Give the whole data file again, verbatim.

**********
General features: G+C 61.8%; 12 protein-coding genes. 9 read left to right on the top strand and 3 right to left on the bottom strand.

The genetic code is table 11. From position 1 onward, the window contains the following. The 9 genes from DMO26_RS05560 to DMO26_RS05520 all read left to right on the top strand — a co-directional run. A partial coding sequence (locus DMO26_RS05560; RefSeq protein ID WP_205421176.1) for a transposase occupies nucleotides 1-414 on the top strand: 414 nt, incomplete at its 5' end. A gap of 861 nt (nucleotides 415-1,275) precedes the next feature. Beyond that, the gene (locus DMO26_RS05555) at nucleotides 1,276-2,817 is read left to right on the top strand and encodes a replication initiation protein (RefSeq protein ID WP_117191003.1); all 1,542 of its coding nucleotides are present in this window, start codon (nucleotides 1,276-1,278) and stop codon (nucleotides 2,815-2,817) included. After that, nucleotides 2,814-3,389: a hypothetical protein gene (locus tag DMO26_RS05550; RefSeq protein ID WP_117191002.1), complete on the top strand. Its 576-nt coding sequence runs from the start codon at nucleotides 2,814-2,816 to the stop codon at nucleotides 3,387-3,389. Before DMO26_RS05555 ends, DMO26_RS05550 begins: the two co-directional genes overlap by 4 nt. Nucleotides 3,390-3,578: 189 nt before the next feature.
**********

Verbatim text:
General features: G+C 61.8%; 12 protein-coding genes. 9 read left to right on the top strand and 3 right to left on the bottom strand.

The genetic code is table 11. From position 1 onward, the window contains the following. The 9 genes from DMO26_RS05560 to DMO26_RS05520 all read left to right on the top strand — a co-directional run. A partial coding sequence (locus DMO26_RS05560; RefSeq protein ID WP_205421176.1) for a transposase occupies nucleotides 1-414 on the top strand: 414 nt, incomplete at its 5' end. A gap of 861 nt (nucleotides 415-1,275) precedes the next feature. Beyond that, the gene (locus DMO26_RS05555) at nucleotides 1,276-2,817 is read left to right on the top strand and encodes a replication initiation protein (RefSeq protein ID WP_117191003.1); all 1,542 of its coding nucleotides are present in this window, start codon (nucleotides 1,276-1,278) and stop codon (nucleotides 2,815-2,817) included. After that, nucleotides 2,814-3,389: a hypothetical protein gene (locus tag DMO26_RS05550; RefSeq protein ID WP_117191002.1), complete on the top strand. Its 576-nt coding sequence runs from the start codon at nucleotides 2,814-2,816 to the stop codon at nucleotides 3,387-3,389. Before DMO26_RS05555 ends, DMO26_RS05550 begins: the two co-directional genes overlap by 4 nt. Nucleotides 3,390-3,578: 189 nt before the next feature.